Photos Courtesy of Pepperdine Active Minds
Senior and Pepperdine Active Minds President Danielle LaForce restarted Pepperdine’s chapter of Active Minds in June. While it now has more than 450 chapters at various high schools and colleges across the world, the club began in 2003 to educate students about mental health and give them a safe space.
“Because of the stigma surrounding mental health, people don’t want to talk about it,” LaForce said in a phone interview. “So having this club is a starting point of a movement to remove that stigma but also to foster inclusivity.”
LaForce said she was very excited about joining the club her sophomore year, but the club went inactive. Since she has always been very passionate about mental health, she decided to restart the club herself.
LaForce said she understands the tendency to overcommit and how easy it is to get stressed when you’re a student, which is why this club is so necessary for Pepperdine students.
Unlike a normal club, however, Active Minds and its members do not just operate on campus.
“We are a national movement to start conversation surrounding mental health,” LaForce said.
Similar to the chapters at USC and UCLA, Pepperdine’s chapter of Active Minds “aim[s] to try and remove the stigma associated with mental health on campus,” LaForce said.
In the short number of months that Pepperdine’s Active Minds Club has been functioning, numerous students have expressed interest and 54 have become committed, LaForce said.
Eddie Matthiessen, a sophomore and the Vice President of Social Media for Pepperdine’s chapter, said in a phone interview that he joined the club to relieve any stigma or pressure about mental health.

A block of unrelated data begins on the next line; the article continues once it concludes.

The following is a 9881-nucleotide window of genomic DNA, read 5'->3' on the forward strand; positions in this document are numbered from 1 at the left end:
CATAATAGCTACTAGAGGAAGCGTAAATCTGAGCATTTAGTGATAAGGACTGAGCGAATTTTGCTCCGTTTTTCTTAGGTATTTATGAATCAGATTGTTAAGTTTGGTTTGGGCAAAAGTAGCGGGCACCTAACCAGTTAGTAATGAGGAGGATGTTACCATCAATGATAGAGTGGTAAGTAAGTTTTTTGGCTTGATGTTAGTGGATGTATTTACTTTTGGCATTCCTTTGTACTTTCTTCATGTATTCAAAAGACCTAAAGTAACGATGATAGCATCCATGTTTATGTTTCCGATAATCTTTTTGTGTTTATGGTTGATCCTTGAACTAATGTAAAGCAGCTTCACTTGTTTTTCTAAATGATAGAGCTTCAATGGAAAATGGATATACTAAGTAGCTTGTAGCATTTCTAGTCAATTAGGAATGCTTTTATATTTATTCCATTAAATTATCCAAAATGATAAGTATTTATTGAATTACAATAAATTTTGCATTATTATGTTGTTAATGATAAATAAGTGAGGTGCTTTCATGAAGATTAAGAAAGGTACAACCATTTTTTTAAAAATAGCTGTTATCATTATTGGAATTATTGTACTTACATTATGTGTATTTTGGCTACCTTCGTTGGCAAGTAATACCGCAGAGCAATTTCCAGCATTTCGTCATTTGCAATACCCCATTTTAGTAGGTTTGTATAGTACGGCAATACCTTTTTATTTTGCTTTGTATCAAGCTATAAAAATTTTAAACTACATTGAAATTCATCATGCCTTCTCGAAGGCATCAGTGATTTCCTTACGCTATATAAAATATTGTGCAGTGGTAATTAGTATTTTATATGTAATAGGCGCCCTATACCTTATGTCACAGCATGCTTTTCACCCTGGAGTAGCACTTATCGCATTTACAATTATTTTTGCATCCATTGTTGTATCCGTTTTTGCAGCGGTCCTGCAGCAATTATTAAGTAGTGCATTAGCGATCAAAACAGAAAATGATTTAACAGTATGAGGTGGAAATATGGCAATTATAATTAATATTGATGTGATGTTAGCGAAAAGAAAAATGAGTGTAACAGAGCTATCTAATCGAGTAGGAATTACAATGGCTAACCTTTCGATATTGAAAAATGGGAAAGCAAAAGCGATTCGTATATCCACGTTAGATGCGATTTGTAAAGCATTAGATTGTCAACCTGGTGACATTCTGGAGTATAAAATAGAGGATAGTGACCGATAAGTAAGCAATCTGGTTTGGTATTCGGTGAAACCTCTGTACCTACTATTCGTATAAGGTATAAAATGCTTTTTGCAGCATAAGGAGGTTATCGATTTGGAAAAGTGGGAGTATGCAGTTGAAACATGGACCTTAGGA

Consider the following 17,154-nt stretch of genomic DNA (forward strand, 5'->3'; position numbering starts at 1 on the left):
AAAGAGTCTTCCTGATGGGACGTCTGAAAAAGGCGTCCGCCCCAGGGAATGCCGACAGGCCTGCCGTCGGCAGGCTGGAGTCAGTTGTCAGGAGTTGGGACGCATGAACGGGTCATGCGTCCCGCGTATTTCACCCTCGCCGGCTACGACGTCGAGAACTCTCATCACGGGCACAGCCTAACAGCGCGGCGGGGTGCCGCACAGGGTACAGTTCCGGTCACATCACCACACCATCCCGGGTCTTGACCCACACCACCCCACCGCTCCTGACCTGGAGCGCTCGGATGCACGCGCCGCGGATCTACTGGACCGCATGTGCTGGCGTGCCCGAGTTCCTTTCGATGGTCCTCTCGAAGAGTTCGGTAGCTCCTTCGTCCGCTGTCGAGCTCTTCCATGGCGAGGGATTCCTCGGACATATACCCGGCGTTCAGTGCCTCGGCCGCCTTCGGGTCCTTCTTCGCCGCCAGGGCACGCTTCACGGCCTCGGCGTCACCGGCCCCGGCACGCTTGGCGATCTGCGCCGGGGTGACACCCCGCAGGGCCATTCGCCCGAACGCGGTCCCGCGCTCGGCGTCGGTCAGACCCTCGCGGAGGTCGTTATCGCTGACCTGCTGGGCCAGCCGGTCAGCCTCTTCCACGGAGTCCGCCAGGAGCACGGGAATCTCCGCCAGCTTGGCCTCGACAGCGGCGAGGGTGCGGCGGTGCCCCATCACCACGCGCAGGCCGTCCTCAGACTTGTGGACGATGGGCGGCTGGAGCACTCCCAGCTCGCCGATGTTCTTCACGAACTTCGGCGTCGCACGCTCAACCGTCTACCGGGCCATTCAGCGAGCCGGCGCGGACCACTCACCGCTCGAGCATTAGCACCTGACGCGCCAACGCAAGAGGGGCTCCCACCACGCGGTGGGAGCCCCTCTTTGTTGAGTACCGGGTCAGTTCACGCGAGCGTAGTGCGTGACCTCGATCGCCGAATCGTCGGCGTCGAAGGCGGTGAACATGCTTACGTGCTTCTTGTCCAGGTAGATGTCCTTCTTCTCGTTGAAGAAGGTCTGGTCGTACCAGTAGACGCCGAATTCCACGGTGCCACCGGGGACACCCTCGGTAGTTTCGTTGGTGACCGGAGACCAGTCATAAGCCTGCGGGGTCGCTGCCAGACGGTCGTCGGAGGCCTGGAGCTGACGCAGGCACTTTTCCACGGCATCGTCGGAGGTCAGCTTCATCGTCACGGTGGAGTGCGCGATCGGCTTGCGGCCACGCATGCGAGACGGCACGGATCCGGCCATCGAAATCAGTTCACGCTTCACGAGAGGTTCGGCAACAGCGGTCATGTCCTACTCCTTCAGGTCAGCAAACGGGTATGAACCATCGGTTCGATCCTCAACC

“In the past, I have dealt with mental issues and it would have been much easier for me to reach out if I didn’t feel pressured or judged, and that is what I want to bring to Pepperdine,” Matthiessen said.
Matthiessen said it is very important to him that they are giving students somewhere that they can freely talk to people their own age about real issues.
Active Minds Club member Joanna Pena is a junior at Pepperdine. She said she joined the club because like LaForce, she is very passionate about mental health.
“I want to be a part of something meaningful,” Pena said in a phone interview. “There are people struggling because they don’t get the help they need because there is such a stigma that surrounds the topic.”
Pena said Pepperdine is no exception for that, as she has seen people neglect their mental health. She said she hopes to break the stigma and help people understand what resources they have.
Pepperdine’s Active Minds Club is constantly taking action to support students, Matthiessen said.
Matthiessen said hosting on-campus events not only give students an opportunity to learn about the club, but also the ability to reach out if they need help.
Pena said even though they are a very new club, they are already planning events for Mental Health Awareness week and brainstorming new ideas.
“[We are] confident our team will carry on this club and establish it at Pepperdine for years to come,” LaForce said.
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